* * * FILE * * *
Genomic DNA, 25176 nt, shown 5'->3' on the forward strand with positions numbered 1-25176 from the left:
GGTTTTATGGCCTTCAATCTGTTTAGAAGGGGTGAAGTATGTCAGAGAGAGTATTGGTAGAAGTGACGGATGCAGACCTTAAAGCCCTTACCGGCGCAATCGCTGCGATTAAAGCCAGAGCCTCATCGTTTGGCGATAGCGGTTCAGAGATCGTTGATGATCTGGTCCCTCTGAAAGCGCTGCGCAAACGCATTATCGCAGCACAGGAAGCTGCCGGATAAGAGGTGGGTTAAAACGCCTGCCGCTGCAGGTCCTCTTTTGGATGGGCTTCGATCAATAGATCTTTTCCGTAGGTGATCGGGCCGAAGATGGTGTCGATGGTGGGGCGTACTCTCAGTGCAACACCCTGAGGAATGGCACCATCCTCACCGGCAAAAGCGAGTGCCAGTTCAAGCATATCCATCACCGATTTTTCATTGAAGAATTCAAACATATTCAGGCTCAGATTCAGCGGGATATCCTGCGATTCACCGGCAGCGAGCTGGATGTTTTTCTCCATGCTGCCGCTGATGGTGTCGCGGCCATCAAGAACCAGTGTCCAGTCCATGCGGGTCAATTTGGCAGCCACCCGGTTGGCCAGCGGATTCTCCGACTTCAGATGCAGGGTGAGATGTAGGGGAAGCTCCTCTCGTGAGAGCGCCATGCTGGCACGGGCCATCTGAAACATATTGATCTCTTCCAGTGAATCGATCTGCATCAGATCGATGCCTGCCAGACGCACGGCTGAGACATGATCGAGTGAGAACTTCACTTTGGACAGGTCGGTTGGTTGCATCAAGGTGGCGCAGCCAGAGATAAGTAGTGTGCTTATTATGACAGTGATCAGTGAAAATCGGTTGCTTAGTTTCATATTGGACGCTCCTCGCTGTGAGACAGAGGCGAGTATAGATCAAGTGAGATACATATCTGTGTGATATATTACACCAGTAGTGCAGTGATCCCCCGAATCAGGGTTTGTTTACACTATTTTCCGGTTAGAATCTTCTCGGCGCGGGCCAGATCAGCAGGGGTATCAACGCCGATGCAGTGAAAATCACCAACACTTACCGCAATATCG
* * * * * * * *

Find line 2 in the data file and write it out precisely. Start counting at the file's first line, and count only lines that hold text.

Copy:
GGTTTTATGGCCTTCAATCTGTTTAGAAGGGGTGAAGTATGTCAGAGAGAGTATTGGTAGAAGTGACGGATGCAGACCTTAAAGCCCTTACCGGCGCAATCGCTGCGATTAAAGCCAGAGCCTCATCGTTTGGCGATAGCGGTTCAGAGATCGTTGATGATCTGGTCCCTCTGAAAGCGCTGCGCAAACGCATTATCGCAGCACAGGAAGCTGCCGGATAAGAGGTGGGTTAAAACGCCTGCCGCTGCAGGTCCTCTTTTGGATGGGCTTCGATCAATAGATCTTTTCCGTAGGTGATCGGGCCGAAGATGGTGTCGATGGTGGGGCGTACTCTCAGTGCAACACCCTGAGGAATGGCACCATCCTCACCGGCAAAAGCGAGTGCCAGTTCAAGCATATCCATCACCGATTTTTCATTGAAGAATTCAAACATATTCAGGCTCAGATTCAGCGGGATATCCTGCGATTCACCGGCAGCGAGCTGGATGTTTTTCTCCATGCTGCCGCTGATGGTGTCGCGGCCATCAAGAACCAGTGTCCAGTCCATGCGGGTCAATTTGGCAGCCACCCGGTTGGCCAGCGGATTCTCCGACTTCAGATGCAGGGTGAGATGTAGGGGAAGCTCCTCTCGTGAGAGCGCCATGCTGGCACGGGCCATCTGAAACATATTGATCTCTTCCAGTGAATCGATCTGCATCAGATCGATGCCTGCCAGACGCACGGCTGAGACATGATCGAGTGAGAACTTCACTTTGGACAGGTCGGTTGGTTGCATCAAGGTGGCGCAGCCAGAGATAAGTAGTGTGCTTATTATGACAGTGATCAGTGAAAATCGGTTGCTTAGTTTCATATTGGACGCTCCTCGCTGTGAGACAGAGGCGAGTATAGATCAAGTGAGATACATATCTGTGTGATATATTACACCAGTAGTGCAGTGATCCCCCGAATCAGGGTTTGTTTACACTATTTTCCGGTTAGAATCTTCTCGGCGCGGGCCAGATCAGCAGGGGTATCAACGCCGATGCAGTGAAAATCACCAACACTTACCGCAATATCG